Perhaps one of the topics that pops up pretty often is that regarding dating in Korea and no this isn’t a response to “How can I get an Asian girlfriend?” keyword searches. Rather, I speak on behalf of my own experiences and from being in a relationship with my awesome girlfriend for eight months.
Let me begin with an excerpt from an email I received:
How has your experience been in dating Korean girls? I don’t want you to think I am just looking to get some. I actually really really like sweet, church-going, Korean girls with good morals to have a real relationship with. And part of me also thinks that if I study Japanese, it would be just to get some, because the Japanese don’t have as bigstrong a Christian community and they seem to be more casual when it comes to sex. there is a question buried in there somewhere I swear, or maybe you can take what you’ve read and give me some advice. I’d really appreciate it.
I don’t think I have much to say about the choice of words, but I will dab into this topic.
First off – lets clear up the whole “sweet, church-going Korean girls with good morals” part. There’s a lot of stereotypes and misconceptions regarding Asian girls and if you are an expat, you may be
annoyed familiar with people asking related questions. Still, it’s funny because I’ve noticed more women chasing Korean guys, but foreign men are the ones with fetishes.
What is like dating a Korean? Well, it isn’t the fantasy portrayed in dramas for women and whatever’s on men’s mind. It is none of the above. It’s really…normal with the occasional cultural mix up, and some tension from society for being different. The experiences really have nothing to do with them being Korean but rather…them having a personality.
Yes there are those blogs that talk about how easy it is to pickup an Asian girl, look at the context. Is that taking place in a bar or a club? Then congratulations, you are bound to find a “girlfriend” or “boyfriend” for a few days or hours. But are those relationships, or just flings? Of course, that is not always the case, I know some good couples that met on a night out to dance. Because yes, some people go just to dance. But statistically speaking, the likelihood of people going to clubs are bars go for “fun” is higher. This is the case worldwide though…not only in Korea.
As for experience dating outside a club or bar. It is an absolute mind wreck. It is not easy at all, in fact it will leave you frustrated.
Before my girlfriend was my girlfriend, there were others. I played the game, and the game sucked. If you are not familiar with miltang, then you will be. Miltang is basically push-pull and it involves Koreans going MIA here and there. It’s really awful. It is not exclusive to Korean girls – guys do it too from what I hear – even the gay ones. When my girlfriend and I became interested in each other…the miltang began. One day I told my girl straight out, “Quit the miltang or I’ll break up with you.” Smooth sailing ever since. So pro-tip, grow some balls and take control.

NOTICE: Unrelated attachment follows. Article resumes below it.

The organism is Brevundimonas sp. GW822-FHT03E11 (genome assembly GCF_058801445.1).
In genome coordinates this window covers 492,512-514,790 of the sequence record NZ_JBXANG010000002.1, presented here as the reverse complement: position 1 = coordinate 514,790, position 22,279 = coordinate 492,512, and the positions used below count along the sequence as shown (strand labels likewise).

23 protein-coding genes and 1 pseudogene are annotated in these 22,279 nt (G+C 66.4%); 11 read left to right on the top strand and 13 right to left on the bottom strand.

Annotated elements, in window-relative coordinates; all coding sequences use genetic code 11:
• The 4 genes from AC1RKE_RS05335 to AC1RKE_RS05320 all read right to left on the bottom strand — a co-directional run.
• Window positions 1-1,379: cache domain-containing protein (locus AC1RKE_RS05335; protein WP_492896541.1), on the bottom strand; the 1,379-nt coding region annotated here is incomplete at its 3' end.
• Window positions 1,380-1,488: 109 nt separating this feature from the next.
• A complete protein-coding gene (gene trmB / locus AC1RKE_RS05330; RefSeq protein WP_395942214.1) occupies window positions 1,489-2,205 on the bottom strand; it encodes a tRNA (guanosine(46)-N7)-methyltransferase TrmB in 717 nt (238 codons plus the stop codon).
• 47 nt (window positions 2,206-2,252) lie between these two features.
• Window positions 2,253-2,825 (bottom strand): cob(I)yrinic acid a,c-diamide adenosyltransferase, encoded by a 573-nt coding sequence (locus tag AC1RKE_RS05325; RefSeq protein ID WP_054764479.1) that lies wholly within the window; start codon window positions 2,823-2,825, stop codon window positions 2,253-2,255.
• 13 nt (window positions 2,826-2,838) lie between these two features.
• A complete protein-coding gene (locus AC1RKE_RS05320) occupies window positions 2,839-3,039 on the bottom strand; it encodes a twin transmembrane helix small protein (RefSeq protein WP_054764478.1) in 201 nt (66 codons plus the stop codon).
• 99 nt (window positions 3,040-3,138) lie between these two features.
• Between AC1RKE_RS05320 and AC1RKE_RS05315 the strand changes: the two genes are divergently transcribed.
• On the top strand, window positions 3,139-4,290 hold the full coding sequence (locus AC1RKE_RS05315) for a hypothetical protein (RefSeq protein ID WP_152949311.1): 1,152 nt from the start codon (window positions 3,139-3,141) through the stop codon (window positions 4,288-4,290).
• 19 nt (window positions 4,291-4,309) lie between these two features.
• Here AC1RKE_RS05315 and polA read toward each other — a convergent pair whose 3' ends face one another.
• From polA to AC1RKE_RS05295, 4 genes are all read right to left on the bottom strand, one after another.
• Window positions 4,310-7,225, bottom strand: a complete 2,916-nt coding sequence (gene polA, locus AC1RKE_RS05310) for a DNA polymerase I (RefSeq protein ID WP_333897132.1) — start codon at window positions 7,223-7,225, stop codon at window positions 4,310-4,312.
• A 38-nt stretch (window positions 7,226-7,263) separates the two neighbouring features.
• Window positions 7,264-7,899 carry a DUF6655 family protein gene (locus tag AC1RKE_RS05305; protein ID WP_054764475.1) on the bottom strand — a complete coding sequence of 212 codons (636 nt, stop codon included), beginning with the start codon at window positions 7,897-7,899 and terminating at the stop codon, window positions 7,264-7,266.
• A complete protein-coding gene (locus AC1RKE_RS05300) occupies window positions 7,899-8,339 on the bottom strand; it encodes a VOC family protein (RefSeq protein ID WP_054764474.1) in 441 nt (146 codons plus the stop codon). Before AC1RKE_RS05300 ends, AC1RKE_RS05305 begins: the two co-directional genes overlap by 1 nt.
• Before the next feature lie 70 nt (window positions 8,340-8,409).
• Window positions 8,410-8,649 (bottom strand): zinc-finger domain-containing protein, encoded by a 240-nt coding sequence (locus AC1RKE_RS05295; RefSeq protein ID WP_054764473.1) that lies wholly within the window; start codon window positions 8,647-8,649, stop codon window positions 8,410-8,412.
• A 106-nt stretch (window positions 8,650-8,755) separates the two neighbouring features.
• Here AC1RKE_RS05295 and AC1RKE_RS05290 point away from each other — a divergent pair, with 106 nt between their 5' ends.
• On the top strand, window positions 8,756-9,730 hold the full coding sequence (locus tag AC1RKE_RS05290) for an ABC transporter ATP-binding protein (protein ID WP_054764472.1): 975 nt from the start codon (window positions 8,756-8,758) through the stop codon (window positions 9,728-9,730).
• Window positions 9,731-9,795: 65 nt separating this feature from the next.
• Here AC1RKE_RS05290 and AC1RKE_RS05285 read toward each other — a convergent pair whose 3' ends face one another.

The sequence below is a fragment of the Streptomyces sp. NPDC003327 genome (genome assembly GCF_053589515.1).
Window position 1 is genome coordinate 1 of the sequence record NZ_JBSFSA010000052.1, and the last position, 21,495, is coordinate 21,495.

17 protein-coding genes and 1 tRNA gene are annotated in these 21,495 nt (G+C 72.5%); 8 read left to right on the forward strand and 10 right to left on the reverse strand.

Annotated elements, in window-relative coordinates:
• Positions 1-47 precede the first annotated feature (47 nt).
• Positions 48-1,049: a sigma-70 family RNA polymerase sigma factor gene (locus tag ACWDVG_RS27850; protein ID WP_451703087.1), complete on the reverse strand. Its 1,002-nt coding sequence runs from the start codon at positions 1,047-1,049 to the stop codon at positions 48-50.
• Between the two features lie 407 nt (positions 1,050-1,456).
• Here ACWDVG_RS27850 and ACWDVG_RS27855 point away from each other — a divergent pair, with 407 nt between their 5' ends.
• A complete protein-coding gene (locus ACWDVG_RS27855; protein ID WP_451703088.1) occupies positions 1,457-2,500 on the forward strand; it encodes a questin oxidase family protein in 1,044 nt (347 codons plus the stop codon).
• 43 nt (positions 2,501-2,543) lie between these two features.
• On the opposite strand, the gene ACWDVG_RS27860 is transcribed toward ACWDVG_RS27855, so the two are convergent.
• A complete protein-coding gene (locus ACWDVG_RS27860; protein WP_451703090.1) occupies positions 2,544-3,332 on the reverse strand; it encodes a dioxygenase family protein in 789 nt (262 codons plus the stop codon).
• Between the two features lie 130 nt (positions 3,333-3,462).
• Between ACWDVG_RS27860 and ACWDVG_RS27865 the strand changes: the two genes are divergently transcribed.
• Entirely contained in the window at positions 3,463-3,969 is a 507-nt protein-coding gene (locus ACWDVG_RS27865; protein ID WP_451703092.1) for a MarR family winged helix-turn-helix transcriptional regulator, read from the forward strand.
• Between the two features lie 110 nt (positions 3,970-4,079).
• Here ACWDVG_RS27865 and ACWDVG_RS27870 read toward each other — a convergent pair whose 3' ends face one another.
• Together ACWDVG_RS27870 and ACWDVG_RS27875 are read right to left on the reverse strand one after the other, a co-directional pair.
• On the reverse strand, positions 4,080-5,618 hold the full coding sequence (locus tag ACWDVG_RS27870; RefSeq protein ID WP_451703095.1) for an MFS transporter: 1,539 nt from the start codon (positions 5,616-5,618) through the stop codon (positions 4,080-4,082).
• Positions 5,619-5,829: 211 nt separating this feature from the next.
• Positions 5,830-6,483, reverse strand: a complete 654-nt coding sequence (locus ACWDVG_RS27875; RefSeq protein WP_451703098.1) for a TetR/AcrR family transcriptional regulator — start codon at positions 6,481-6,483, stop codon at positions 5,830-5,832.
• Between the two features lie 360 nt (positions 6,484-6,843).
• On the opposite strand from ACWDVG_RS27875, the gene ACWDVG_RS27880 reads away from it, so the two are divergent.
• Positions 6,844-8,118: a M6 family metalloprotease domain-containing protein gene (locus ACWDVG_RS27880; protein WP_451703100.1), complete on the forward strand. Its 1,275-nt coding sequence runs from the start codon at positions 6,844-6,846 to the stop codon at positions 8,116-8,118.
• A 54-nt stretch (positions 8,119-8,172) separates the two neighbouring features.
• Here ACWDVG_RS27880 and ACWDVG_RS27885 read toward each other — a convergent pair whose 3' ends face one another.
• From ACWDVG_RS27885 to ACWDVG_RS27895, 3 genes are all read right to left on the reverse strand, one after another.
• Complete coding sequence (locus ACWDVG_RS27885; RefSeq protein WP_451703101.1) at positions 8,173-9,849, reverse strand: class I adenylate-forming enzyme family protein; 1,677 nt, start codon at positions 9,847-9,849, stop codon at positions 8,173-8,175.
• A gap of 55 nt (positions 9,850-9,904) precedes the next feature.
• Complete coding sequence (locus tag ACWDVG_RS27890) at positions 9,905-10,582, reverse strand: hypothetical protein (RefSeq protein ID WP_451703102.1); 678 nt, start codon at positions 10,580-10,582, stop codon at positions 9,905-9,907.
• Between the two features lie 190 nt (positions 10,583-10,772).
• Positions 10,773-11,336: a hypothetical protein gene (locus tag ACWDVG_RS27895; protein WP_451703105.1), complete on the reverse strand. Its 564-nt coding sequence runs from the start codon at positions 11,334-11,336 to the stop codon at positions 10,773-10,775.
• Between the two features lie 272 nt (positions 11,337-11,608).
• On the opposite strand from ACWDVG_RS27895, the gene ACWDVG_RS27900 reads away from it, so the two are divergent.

Things I have noticed differently though involve cutting off friends of the opposite sex. My girlfriend says she understands I have many friends and trusts me. But the general feeling is that when two people are together. then hanging out with a friend of the opposite sex isn’t such a good idea.
There are some cultural barriers – it may be more difficult for your Korean lover since dating an expat is often looked down upon. There can be stares of malady or stares of pure curiosity. Communication issues that can take place, but that is a language barrier that must be worked out.
Something that sticks out though is the speed and progression of the relationship. It seems to me that things either go painstakingly slow, or pick up in pace quickly. I admit that part of me was spooked when my gfs parents gf mentioned spending time with me at trip, the first time marriage was brought up, and recently – wearing couple rings. Its nothing compared to the people face in this society, especially when if you aren’t married by 30, you are considered too old.
Besides what I have mentioned, having a Korean girlfriend is really nothing special. It’s as common as being with anyone else – so guys and gals…don’t get fantasies so hyped up. We hang out, watch movies together, eat, snuggle…all that jazz. Her parents are coming around to accept me finally. We talk about the same trivial matters as any other couple do.
It is not easy, if easy is what you want – the quality will be equal to the effort. Remember, these are people who more than likely have a higher education, standards, and goals. Who are going against the social norm – often stigmatized for choosing to date you as opposed to other Koreans. It should not be “What is it like dating a Korean?”, but rather,”What is it like for a Korean to date you?”